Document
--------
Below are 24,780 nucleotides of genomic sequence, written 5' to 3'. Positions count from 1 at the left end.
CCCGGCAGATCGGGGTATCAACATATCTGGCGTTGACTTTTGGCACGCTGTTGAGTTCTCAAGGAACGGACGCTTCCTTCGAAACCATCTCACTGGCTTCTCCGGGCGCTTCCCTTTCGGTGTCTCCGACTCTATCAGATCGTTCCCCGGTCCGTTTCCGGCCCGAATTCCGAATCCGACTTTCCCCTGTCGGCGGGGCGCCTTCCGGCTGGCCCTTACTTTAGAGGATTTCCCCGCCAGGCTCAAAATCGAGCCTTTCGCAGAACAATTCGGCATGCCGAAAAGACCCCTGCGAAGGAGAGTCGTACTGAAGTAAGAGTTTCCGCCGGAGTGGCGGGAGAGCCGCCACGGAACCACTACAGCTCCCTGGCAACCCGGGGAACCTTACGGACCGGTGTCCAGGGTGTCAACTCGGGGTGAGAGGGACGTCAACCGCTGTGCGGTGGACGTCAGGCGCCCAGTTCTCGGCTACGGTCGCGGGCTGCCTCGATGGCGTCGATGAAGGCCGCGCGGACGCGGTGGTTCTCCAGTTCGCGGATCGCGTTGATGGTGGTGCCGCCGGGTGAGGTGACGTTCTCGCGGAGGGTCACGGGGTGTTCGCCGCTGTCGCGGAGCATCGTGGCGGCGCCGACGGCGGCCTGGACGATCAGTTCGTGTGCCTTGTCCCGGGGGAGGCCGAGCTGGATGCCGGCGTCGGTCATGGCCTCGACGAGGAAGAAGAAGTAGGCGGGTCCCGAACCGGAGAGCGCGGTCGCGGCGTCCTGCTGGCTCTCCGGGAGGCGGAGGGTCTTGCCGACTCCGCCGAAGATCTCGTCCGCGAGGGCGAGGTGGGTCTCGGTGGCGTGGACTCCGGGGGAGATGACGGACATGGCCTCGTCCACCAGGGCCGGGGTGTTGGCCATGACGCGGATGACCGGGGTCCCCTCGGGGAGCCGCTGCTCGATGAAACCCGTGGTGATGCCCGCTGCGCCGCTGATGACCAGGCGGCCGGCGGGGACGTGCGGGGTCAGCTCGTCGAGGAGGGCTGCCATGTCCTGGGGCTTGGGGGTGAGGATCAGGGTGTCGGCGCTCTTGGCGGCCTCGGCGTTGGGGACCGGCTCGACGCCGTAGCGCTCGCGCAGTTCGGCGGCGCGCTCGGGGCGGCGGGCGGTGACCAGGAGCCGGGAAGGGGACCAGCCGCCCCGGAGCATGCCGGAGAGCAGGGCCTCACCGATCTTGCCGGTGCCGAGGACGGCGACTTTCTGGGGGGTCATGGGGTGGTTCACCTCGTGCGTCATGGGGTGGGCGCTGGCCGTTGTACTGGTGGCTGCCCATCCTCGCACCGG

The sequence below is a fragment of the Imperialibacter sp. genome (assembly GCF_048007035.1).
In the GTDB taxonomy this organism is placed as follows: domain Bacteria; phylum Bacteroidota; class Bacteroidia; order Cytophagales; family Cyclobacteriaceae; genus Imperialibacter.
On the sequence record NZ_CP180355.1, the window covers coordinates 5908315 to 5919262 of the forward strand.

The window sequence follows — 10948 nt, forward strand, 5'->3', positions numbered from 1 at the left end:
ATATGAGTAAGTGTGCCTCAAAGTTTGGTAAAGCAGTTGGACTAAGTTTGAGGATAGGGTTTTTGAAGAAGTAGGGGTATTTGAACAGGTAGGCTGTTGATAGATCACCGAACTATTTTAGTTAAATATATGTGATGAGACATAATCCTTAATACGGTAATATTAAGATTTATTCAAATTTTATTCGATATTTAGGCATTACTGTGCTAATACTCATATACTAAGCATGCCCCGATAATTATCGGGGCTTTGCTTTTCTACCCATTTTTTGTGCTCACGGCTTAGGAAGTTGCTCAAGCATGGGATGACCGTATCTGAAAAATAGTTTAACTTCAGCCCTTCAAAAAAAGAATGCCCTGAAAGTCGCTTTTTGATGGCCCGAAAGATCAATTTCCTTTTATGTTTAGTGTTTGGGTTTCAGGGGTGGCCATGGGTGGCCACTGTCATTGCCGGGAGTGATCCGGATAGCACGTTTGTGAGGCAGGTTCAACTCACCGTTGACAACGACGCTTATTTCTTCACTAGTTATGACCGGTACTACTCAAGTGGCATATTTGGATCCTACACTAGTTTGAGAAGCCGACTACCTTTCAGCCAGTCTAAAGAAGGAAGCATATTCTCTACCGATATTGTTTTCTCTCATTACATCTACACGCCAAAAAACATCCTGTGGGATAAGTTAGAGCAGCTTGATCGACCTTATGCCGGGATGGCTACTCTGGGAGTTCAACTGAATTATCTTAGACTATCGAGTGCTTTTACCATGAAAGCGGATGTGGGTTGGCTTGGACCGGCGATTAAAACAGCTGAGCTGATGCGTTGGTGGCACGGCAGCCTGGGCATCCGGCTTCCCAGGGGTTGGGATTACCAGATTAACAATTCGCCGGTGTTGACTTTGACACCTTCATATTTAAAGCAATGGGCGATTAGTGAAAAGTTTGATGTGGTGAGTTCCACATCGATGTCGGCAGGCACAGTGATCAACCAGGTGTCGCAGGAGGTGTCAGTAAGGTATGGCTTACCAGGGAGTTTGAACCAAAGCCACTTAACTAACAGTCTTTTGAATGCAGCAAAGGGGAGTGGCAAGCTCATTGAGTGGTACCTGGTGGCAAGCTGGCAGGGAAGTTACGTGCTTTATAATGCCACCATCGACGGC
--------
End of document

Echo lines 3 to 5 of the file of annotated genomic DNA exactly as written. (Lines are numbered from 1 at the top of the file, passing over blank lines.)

The sequence below is a fragment of the Imperialibacter sp. genome (assembly GCF_048007035.1).
In the GTDB taxonomy this organism is placed as follows: domain Bacteria; phylum Bacteroidota; class Bacteroidia; order Cytophagales; family Cyclobacteriaceae; genus Imperialibacter.
On the sequence record NZ_CP180355.1, the window covers coordinates 5908315 to 5919262 of the forward strand.